The Logistics of Delivering Fresh Roses In Time for Valentine’s Day

Shipping starts weeks before the holiday and the best flowers arrive early. But how does a flower that makes the two-week journey arrive with the splendor to light up a Valentine’s bouquet?

U.S. consumers buy the most flowers on Valentine’s and Mother’s Days.

Getting fresh roses to your Valentine takes speed, the right temperature, and skill.

Like all perishable products, florals require specific temperatures to maintain freshness.

Without the proper temperatures, flowers bloom and fade before they can be enjoyed by the recipient.

Complicating this need for the ideal temperature, flowers travel a long way from field to store. Eighty percent of all flowers sold for Valentine’s Day are shipped from Latin America, with 12% coming from domestic production and 8% arriving from other locations. In 2013, 231,466 1,000-stem-count bushels of roses were imported into the U.S. from Latin America.

Related: A Renewed Look at Doing Business in Latin America

Of these, most came from Colombia (142,252), followed by Ecuador (79,342), Guatemala (2,529), and Costa Rica (20).

Shipping starts weeks before the holiday and the best flowers arrive early. But how does a flower that makes the two-week journey arrive with the splendor to light up a Valentine’s bouquet? Shipping and temperature make all the difference.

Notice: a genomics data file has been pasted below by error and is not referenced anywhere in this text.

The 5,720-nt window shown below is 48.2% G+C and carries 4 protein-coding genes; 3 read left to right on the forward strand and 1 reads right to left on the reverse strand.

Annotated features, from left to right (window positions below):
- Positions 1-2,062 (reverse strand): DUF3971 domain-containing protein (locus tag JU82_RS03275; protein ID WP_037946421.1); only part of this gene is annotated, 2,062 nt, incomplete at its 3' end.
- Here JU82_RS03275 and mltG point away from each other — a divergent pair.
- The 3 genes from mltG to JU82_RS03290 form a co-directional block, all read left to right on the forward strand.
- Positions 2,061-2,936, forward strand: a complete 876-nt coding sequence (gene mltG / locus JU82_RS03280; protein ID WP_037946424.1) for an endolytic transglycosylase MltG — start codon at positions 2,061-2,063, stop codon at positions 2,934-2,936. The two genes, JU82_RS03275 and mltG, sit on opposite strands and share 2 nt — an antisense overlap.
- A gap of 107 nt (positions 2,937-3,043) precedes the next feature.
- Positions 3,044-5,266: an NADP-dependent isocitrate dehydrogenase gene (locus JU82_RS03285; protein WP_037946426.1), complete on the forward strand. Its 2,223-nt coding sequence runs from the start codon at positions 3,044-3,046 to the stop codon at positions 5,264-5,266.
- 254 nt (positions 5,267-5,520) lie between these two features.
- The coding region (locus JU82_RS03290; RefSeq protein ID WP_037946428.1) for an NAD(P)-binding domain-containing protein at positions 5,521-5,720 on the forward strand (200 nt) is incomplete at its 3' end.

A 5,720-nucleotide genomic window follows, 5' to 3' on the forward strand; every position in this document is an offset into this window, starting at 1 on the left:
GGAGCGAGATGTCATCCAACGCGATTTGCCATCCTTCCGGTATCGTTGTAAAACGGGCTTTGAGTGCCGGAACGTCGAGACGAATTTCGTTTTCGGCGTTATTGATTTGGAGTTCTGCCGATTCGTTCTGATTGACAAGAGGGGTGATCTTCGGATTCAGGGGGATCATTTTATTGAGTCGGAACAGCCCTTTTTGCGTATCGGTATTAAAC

Let’s take a look at the path of a rose, from the fields of Latin America to the hands of a loved one.

The journey of a Valentine's Rose

At each step in the process, there is a risk that the flowers will be exposed to warmer temperatures, which will cause them to break dormancy ahead of their time.

The right logistics company is instrumental in keeping both the cost and the temperature under control so the roses arrive fresh and stay that way for your Valentine for days to come.


There’re many things to coordinate for these days with high volumes on perishable goods.

As an importer your biggest challenge is to receive the flowers right on time, but taking the risk of delays in consideration. You don’t want the flowers to arrive too early, so they get old in your storage. Depending on your distribution chain, the best case scenario is to receive the products the day/night before you deliver to the flower shops.

Since you are talking about one of the busiest days in the floral industry and its related logistics departments you can not risk the flowers to be too late. So as a consequence you ship the earlier. Splitting the shipments is necessary as well, since freight space is limited in these days.

Long-term agreements with the farms you are buying your flowers are important in order to make sure you are receiving the quantity and even more important the quality you are looking for. In order to turn these days into a success a lot of strategic planning, coordination of different sectors (farms, logistics, sales, etc.), team-work and enthusiasm is necessary.

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